Wednesday, March 11, 2015

Avett kicks off Elliott Smith tribute tour at home with Mayfield

When I was a kid my dad would say he was going to a bar or a friend's house or a festival "to listen to some music." Sitting at McGlohon Theatre watching Seth Avett and Jessica Lea Mayfield perform for a quiet, packed house Tuesday during the first date of the duo's "Sing Elliott Smith" Tour, I wondered how often crowds actually truly sit and listen to the music being played on stage with the attentiveness of my father.

Although some in the crowd were as familiar with Elliott Smith's work as the trio paying tribute to him on stage and many knew the covers they played of Smith-influencing artists Hank Williams, the Beatles, and Bob Dylan, Tuesday's show insisted on a quiet, respectful audience that hung on nearly every note.

Sure that happens at Evening Muse regularly, but in the case of a raucous Avett Brothers' show or Saturday's Fleetwood Mac concert at the arena, fans already know the words to most of the songs. They're singing along or making beer runs, watching beer runners file up the stairs or posting photos to Facebook when they aren't watching through the video recording on their phone. Although there were beer runs Tuesday and a few cell phone videos, the environment at McGlohon reminded me of watching Ani Difranco unveil a new song to a rapt audience at one of her shows in the `90s. That happened over and over again Tuesday, but aside from Avett's stirring new original, most of the songs weren't new.

From the moment I took my seat and saw the kitchen set on stage, it felt like the tribute show would be interesting and different. Would they act out a scene from "The Honeymooners?" Avett, Mayfield, and upright bassist Paul Defiglia, who subs for Bob Crawford with the Avetts on the road, emerged from a doorway on to a wallpapered set complete with refrigerator, counter and sink. Details like a picture not yet hung, a trash bag hanging from a cabinet door handle, a dish drainer, coffee maker, and fridge magnets brought the scene together. At one point Mayfield made tea while Avett played Smith's "Angeles" alone.

They began with Smith's "Let's Get Lost," "Fond Farewell," and "Baby Britain." At times I could almost hear the echo of Smith's version in the latter, which happened occasionally during the show.

Introducing The Dillards' "There Is A Time," Avett mentioned that he connected the song, which Mayfield performed with her brother in Charlotte in December, less with Smith and more with "The Andy Griffith Show." Originally a twangy bluegrass tune, it was performed on "Andy Griffith" by the Darlings. Avett's observation that he probably picked up some of his moral compass from the TV series drew a big laugh from the crowd.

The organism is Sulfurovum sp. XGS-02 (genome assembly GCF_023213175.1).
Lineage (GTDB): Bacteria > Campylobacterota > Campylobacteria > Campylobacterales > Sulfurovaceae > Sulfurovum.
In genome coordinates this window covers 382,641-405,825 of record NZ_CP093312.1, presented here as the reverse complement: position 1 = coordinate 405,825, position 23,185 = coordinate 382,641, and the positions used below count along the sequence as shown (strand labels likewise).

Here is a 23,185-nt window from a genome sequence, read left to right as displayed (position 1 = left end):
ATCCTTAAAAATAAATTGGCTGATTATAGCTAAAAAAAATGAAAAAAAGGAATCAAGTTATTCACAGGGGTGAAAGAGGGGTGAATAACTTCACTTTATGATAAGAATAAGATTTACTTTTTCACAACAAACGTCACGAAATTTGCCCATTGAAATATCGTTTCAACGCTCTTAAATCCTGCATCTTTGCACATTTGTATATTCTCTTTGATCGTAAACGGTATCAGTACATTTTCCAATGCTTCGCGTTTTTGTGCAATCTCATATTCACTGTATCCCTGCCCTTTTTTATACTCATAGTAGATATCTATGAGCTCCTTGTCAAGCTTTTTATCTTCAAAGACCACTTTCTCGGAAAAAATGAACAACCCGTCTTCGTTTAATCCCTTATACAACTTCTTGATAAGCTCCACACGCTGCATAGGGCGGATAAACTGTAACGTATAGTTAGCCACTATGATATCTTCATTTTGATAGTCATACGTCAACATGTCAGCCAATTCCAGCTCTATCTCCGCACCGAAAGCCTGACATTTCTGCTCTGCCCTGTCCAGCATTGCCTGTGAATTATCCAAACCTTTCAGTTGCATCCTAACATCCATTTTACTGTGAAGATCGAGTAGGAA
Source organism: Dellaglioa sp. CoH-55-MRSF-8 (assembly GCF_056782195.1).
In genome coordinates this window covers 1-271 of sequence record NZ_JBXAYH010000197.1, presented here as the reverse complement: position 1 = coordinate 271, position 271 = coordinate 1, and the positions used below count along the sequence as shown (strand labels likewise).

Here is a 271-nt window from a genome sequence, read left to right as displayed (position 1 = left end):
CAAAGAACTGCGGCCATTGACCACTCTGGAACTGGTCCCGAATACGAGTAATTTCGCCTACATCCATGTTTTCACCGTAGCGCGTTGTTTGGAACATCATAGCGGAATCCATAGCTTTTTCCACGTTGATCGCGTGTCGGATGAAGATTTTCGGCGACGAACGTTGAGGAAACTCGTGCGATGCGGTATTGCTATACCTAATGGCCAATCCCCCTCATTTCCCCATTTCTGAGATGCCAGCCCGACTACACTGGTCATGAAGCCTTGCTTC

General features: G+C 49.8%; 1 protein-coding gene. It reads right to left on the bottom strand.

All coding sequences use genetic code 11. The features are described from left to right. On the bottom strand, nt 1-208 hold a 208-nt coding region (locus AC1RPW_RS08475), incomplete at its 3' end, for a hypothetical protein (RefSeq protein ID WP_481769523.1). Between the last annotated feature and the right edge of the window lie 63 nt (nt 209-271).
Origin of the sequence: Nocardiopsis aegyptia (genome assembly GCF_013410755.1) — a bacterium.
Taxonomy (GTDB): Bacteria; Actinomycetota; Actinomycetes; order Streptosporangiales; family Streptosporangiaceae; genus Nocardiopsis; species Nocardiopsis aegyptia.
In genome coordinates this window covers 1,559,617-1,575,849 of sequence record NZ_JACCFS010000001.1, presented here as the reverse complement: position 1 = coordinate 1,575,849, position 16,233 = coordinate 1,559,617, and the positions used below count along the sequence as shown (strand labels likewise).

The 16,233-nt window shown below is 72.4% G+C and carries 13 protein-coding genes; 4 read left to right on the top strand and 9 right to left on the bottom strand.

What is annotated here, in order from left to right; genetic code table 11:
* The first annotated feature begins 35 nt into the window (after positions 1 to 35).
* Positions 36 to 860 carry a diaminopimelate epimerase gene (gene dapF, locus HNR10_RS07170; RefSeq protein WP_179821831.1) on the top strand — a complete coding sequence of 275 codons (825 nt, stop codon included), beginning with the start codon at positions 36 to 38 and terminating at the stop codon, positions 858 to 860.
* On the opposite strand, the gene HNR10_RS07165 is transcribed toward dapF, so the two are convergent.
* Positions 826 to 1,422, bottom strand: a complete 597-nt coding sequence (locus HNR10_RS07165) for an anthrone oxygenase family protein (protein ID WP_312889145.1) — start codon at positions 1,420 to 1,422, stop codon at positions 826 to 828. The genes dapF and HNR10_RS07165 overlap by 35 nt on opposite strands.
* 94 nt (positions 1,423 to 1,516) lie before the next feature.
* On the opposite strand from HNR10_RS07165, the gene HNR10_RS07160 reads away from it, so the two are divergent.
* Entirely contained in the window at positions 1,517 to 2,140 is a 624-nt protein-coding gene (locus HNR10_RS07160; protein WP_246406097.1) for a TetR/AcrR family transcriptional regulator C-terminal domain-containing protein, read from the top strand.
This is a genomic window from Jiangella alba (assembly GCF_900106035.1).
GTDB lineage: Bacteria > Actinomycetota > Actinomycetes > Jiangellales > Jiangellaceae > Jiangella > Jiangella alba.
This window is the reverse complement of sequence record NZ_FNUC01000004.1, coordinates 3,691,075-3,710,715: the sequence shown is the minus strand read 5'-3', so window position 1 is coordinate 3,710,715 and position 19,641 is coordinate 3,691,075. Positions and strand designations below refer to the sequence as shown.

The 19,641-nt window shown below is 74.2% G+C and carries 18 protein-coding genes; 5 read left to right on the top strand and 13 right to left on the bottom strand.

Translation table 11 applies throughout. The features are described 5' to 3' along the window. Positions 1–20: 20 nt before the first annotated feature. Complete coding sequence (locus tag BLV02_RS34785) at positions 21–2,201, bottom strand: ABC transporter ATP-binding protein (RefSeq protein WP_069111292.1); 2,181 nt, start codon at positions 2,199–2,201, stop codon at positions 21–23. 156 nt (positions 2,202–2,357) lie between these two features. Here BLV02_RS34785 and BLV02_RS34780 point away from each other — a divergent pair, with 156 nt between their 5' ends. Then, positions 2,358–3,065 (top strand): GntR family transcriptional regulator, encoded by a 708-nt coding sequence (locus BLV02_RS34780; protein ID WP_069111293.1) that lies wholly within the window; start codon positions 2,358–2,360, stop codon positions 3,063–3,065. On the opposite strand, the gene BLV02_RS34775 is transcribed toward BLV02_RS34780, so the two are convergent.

Those candid moments combined with the warmth and intimacy of the performance and the venue's impeccable sound (which you almost take for granted since there's never a blip), made Tuesday's show feel extremely special.

Avett shared that he once had the intro to Alice In Chains' "Dirt" stuck in his head for three years, much like he did Mayfield humming Smith's "Ballad of Big Nothing."

Avett pushed his vocals to new places singing the second verse of Mayfield's "For Today" and later on "Angeles." Their recorded version of the latter - one of my favorites on the album - isn't out of his range by any means, but his voice is less distinguishably Avett on that song.

Mayfield's haunting voice feels so at home in honky-tonk. The cover of Hank Williams' "Settin' the Woods on Fire" was particularly fun. She led some of her originals, but where it got really interesting was hearing Avett sing lead on Mayfield's "Our Hearts Are Wrong" or her leading his "Rain on My Tin Roof."

The idea of sitting and listening was even more pronounced during Avett's original new song which included ear perking observations on love, loss and aging with lines like "Romance and sadness arrive hand in hand."

Yet if there was one goosebump-raising moment it was their rendition of Smith's "Twilight" with Avett on piano recreating the moment that started this obvious passion project. It was easy to hear what Avett first heard backstage in Sun Valley, Idaho when he plunked out the notes on piano and Mayfield joined in.

They saved Smith's Oscar nominated "Miss Misery," which does not appear on the record, for the encore.

At the close of the show, he genuinely thanked the audience admitting that it's scary to start a new project.

Although they played no Avett Brothers' songs and seventy percent of the set list was covers, the show felt incredibly special. It may have been opening night, but there were no obvious hiccups. I'm sure you can find a complete set list online, but I think seeing this show without any expectations other than two friends paying tribute to another artist they both love is the way it should be heard. The little surprises are part of what makes it feel like one of the best shows of the year -
one where everyone just sat back and listened.